During the mid-1990s, members of the global education community issued the Salamanca Statement that described inclusive schools as effective educational environments that also combat discrimination. Since that time, considerable progress has been made in moving students with disabilities from separate placements to inclusive settings. In the USA, nearly 10% of the school-aged population needs special education services and of that group, 96% are educated in general education classrooms 80% of the time. Placement of such large numbers of students with disabilities has increased the diversity of the student body and the complexity of teaching of core curriculum. For teachers and students to be successful, teachers need on-going professional development. This paper explores the efficacy of a Job-Embedded Professional Development (JEPD) model in six schools (urban, suburban and rural) that had made a commitment towards including all students with significant disabilities in general education core curriculum. Results are discussed for the six schools as well as for students identified as displaying behaviour disorders, autism or intellectual disabilities.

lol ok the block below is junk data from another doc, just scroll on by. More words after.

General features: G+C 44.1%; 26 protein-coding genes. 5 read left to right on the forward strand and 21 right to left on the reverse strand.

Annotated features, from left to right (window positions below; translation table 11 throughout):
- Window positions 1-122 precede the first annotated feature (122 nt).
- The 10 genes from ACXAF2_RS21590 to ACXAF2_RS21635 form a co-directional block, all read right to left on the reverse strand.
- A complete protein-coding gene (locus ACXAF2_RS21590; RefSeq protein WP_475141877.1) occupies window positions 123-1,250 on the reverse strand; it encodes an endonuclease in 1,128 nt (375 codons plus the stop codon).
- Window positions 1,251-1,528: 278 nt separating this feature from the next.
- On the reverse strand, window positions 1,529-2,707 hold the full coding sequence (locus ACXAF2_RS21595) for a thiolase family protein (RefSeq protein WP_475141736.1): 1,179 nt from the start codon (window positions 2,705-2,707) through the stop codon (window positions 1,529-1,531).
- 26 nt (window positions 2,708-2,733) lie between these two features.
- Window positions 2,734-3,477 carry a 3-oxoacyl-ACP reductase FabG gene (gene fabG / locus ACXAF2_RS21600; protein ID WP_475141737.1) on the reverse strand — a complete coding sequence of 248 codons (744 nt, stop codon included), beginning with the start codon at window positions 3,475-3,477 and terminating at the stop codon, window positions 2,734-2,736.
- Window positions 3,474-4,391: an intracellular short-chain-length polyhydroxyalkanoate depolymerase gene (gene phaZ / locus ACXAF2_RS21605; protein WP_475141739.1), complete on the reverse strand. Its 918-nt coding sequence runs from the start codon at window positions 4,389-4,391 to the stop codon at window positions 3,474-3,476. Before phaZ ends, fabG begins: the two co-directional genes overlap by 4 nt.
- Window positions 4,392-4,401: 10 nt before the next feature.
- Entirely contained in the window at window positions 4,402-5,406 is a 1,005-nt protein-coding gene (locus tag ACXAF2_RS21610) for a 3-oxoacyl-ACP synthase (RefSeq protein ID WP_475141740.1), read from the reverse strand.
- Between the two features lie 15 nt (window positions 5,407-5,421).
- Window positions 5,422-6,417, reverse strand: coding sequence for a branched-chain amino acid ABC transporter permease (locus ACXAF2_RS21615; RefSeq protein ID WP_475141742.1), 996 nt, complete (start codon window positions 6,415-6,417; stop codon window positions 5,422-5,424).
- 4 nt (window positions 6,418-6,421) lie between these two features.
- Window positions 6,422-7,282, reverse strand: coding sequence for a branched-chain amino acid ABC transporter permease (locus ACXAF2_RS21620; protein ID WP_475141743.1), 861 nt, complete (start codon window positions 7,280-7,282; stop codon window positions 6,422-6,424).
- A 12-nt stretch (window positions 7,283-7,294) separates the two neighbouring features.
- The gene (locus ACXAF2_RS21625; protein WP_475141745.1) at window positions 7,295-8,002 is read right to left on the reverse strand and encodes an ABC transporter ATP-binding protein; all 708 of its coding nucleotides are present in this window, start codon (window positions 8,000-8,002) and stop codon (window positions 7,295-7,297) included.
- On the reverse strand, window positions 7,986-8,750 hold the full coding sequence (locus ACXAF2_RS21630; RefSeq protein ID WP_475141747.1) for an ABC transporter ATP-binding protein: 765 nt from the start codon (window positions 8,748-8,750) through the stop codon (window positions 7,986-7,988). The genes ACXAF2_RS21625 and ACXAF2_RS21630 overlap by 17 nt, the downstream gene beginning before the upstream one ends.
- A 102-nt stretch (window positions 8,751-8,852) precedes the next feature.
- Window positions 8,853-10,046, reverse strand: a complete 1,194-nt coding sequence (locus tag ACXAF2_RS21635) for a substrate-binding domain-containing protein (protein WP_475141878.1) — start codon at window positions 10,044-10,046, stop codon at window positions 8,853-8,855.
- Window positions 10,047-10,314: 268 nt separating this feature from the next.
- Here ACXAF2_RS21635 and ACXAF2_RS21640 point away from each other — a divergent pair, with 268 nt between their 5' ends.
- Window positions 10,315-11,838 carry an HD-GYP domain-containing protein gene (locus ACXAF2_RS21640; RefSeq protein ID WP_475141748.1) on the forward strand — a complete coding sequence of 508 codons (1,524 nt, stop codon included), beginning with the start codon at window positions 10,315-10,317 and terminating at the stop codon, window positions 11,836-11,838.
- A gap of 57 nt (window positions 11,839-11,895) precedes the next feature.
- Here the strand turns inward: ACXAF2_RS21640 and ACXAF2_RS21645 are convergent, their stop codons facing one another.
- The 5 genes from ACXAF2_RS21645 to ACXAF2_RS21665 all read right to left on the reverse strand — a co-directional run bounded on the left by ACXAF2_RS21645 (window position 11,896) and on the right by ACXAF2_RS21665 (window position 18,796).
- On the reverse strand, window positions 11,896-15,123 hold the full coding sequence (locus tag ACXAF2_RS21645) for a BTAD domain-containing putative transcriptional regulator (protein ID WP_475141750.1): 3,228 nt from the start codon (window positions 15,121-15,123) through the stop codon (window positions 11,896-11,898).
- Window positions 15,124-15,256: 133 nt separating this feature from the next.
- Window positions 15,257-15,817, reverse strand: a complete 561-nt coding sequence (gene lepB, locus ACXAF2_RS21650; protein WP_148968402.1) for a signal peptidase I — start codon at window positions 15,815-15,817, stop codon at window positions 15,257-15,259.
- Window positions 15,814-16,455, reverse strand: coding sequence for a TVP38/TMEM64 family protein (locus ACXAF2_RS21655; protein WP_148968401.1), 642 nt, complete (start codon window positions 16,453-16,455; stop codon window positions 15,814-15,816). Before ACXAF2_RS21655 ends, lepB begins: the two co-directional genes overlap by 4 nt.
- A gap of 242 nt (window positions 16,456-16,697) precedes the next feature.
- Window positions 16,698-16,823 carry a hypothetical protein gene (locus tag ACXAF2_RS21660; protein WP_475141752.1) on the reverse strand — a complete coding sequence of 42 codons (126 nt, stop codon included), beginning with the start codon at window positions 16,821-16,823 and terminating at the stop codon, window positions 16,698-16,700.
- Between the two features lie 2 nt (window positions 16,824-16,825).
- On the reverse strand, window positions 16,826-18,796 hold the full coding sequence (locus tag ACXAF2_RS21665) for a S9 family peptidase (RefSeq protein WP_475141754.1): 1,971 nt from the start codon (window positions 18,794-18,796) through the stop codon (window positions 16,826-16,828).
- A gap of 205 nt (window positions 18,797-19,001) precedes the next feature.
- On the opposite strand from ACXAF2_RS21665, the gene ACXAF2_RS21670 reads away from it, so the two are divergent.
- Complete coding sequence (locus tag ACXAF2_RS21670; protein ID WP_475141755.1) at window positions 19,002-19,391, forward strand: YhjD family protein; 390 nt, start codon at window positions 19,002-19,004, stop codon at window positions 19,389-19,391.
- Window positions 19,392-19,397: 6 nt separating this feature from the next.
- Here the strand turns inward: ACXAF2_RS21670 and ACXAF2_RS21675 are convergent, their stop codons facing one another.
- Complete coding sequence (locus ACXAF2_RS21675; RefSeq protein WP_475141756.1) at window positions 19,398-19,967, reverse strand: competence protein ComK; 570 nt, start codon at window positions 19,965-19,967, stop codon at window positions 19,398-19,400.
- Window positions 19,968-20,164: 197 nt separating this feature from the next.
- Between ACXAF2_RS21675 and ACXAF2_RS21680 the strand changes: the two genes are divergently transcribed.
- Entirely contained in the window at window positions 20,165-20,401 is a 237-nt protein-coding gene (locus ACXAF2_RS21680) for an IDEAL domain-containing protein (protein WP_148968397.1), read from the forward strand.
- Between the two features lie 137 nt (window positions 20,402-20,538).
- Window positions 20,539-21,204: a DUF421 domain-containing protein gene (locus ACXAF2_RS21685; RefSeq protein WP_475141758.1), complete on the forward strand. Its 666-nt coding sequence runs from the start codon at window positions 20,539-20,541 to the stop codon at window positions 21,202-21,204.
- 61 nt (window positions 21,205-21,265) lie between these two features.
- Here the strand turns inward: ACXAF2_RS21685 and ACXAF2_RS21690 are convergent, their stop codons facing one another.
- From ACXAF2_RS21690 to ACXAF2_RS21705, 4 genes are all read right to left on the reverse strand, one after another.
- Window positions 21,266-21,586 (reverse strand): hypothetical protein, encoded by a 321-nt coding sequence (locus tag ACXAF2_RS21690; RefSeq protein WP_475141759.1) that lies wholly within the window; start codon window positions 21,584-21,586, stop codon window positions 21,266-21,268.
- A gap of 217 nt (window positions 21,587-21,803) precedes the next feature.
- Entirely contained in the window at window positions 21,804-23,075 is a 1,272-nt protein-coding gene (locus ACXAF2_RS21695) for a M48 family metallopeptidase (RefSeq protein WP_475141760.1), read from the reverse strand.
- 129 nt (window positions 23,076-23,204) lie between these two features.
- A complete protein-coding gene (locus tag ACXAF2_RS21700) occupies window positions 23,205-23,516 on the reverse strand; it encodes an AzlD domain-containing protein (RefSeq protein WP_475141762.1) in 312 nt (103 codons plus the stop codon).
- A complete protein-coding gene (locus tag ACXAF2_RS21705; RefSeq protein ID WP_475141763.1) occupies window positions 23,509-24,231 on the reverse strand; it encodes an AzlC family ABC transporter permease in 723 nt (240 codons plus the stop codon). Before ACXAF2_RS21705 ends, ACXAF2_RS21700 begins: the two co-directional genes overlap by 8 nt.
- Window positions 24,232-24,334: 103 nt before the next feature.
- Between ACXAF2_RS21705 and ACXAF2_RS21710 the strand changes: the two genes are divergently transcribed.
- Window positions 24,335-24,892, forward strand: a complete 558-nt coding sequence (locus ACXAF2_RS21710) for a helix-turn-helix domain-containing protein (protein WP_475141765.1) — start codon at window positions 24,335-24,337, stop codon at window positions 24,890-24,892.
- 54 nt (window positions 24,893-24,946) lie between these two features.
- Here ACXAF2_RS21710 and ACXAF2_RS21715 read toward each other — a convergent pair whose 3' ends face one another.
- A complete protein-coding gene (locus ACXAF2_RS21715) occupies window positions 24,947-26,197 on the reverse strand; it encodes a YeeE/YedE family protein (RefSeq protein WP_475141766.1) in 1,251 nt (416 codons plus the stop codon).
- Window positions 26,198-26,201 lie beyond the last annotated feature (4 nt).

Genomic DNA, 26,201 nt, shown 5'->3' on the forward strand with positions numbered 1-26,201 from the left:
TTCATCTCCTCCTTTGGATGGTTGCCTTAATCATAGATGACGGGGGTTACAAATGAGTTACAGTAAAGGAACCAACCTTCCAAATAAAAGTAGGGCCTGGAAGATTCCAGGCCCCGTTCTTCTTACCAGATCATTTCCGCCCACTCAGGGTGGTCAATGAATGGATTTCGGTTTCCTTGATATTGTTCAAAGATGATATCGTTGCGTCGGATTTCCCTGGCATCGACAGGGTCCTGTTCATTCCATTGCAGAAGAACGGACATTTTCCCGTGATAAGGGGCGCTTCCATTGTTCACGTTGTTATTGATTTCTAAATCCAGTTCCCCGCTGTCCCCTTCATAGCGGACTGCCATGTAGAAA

- professional development,
- special education,